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Inpatient Palliative Care Consultation for Women with Gynecologic Malignancies | OMICS International
ISSN: 2165-7386
Journal of Palliative Care & Medicine
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Inpatient Palliative Care Consultation for Women with Gynecologic Malignancies

Nicole S Nevadunsky1*, Zahava Brodt1, SerifeEti2, Peter A Selwyn3, Ann Van Arsdale1, Bruce Rapkin4 and Gary L Goldberg1

1Department of Obstetrics & Gynecology and Women’s Health, Division of Gynecologic Oncology, Albert Einstein Cancer Center, Albert Einstein College of Medicine, Montefiore Medical Center, NY, USA

2Department of Palliative medicine, Albert Einstein College of Medicine, Beth Israel Medical Center, New York, NY, USA

3Department of Family and Social Medicine, Department of Psychiatry and Behavioral Sciences, Department of Epidemiology & Population Health, Department of Medicine, Albert Einstein College of Medicine Department of Family and Social Medicine, Montefiore Medical Center, NY, USA

4Department of Epidemiology & Population Health, Albert Einstein College of Medicine Department of Family and Social Medicine, Montefiore Medical Center, NY, USA

*Corresponding Author:
Nicole S Nevadunsky
Department of Obstetrics
Gynecology and Women’s Health
Albert Einstein College of Medicine
Montefiore Medical Center
3332 Rochambeau Ave Bronx
New York 10467, USA
Tel: 718-920-4794
Fax: 718-920-6313

Received date: August 24, 2013; Accepted date: September 23, 2013; Published date: September 27, 2013

Citation: Nevadunsky NS, Brodt Z, SerifeEti, Selwyn PA, Arsdale AV, et al. (2013) Inpatient Palliative Care Consultation for Women with Gynecologic Malignancies. J Palliat Care Med 3:160. doi:10.4172/2165-7386.1000160

Copyright: © 2013 Nevadunsky NS et al., This is an open-access article distributed under the terms of the Creative Commons Attribution License, which permits unrestricted use, distribution, and reproduction in any medium, provided the original author and source are credited.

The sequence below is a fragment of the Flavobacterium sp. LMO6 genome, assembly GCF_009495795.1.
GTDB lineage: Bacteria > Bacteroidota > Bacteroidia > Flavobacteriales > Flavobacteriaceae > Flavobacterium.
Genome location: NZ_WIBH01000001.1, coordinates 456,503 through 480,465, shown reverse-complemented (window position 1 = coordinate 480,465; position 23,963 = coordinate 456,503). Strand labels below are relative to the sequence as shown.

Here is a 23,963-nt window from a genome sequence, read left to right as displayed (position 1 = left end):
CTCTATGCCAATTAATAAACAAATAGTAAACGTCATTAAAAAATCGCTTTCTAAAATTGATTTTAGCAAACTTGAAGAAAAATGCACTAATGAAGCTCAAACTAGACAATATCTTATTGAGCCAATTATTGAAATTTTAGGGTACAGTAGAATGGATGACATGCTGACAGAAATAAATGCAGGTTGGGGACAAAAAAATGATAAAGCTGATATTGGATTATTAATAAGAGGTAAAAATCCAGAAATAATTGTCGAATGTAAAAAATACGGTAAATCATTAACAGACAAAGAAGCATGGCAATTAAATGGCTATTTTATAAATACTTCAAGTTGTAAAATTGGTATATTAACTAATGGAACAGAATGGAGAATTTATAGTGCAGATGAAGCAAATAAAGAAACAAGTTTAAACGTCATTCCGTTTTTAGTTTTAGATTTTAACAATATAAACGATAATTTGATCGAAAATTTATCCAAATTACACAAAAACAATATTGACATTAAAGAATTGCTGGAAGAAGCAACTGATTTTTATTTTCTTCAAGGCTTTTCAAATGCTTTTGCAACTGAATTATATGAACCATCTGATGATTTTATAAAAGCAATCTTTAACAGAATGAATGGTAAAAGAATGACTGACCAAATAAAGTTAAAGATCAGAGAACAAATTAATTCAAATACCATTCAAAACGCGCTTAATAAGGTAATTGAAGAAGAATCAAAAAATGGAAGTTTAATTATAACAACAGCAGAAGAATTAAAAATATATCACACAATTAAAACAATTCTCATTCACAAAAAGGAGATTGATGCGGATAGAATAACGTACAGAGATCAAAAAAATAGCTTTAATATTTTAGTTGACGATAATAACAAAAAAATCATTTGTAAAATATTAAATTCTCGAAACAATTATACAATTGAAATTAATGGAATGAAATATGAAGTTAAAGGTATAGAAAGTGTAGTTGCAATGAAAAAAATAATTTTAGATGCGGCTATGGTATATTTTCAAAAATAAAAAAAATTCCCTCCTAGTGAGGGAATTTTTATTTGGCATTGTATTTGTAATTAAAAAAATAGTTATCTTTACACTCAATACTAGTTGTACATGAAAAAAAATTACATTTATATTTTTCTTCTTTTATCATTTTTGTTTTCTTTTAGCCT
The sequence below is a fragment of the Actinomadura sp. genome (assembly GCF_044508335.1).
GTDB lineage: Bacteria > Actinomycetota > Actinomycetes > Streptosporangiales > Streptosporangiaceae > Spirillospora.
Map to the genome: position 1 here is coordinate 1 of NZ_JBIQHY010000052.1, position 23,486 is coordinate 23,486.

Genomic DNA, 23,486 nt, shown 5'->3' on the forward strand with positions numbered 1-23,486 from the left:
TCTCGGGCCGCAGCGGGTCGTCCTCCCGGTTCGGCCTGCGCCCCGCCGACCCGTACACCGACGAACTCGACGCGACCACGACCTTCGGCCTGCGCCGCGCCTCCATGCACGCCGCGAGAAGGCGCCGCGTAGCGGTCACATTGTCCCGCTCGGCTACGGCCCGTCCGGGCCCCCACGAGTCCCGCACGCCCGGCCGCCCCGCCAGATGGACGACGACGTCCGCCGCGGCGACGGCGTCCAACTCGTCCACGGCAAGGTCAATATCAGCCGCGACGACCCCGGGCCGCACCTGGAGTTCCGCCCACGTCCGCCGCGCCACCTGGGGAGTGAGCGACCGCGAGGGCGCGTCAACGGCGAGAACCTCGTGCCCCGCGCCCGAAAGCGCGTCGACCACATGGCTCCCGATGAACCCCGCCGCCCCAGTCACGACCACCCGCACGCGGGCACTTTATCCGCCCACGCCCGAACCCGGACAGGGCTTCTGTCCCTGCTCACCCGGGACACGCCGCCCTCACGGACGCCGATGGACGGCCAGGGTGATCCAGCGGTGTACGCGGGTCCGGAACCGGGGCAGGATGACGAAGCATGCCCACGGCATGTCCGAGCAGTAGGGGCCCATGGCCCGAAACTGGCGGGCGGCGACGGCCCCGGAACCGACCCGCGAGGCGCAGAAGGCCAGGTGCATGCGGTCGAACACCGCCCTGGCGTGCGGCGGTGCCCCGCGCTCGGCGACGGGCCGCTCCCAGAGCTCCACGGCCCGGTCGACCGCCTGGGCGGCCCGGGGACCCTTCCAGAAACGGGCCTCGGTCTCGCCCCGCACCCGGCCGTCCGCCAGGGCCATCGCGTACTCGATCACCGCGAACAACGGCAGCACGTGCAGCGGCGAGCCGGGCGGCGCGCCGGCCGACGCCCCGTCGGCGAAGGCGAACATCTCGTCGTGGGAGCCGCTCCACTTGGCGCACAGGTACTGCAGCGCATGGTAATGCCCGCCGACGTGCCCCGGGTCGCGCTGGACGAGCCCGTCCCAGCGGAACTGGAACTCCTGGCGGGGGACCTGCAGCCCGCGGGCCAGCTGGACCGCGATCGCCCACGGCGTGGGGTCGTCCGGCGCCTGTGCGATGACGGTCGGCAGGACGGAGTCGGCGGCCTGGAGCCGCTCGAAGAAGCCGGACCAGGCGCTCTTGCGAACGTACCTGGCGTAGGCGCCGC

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Objective: Recommendations to improve end-of-life cancer care include integration of palliative care into standard cancer care. There is limited information regarding palliative care for ethnic and racial minority women with gynecologic malignancies. The purpose of this study was to determine the impact of clinical, socio-demographic, and provider factors on palliative medicineconsultation.

Methods: After IRB approval, patients with gynecologic malignancies who received a palliative medicine consultation from January 1, 2008 until June 1, 2010 were identified. Abstracted data included demographics, reason/s for consultation, and outcomes. Results were described and comparison made using Fisher’s Exact Test, Student’s T analysis, and Kaplan-Meier time to event analysis with SPSS software.

Results: 84 patients were referred for palliative medicine consultation. Ethnic/racial distribution was Black (37%), White (39%), and Hispanic (16%). The reason/s for consultation included pain (45%), goals of care (46%), and bowel obstruction (4%), dyspnea (4%). Median number of days from the initial consultation until death by Kaplan-Meier time to event analysis, which is a proxy metric for timely consultation was 35 days [Range 0-1005 days].Younger patients (<60) were less likely to be DNR (p=0.03, 60% verses 79.5%) or referred to hospice (p=0.02, 9% versus 33%). “Goals of care” was the consultation reason in 61% of patients of medical sub-specialists vs. 26% of Gynecologic Oncologists (p=0.003). 28% of patients from medical sub-specialists died in the hospital verses 8% of gynecologic oncologist referred patients (p=0.02).

Conclusions: These data suggest that there may be barriers to the implementation of palliative medicine for women with gynecologic malignancies. Providers may be influenced by patient age as well as their own specialty background. Reasons for the barriers to access in these women need to be further explored.


Palliative medicine; Gynecologic malignancies; Consultation models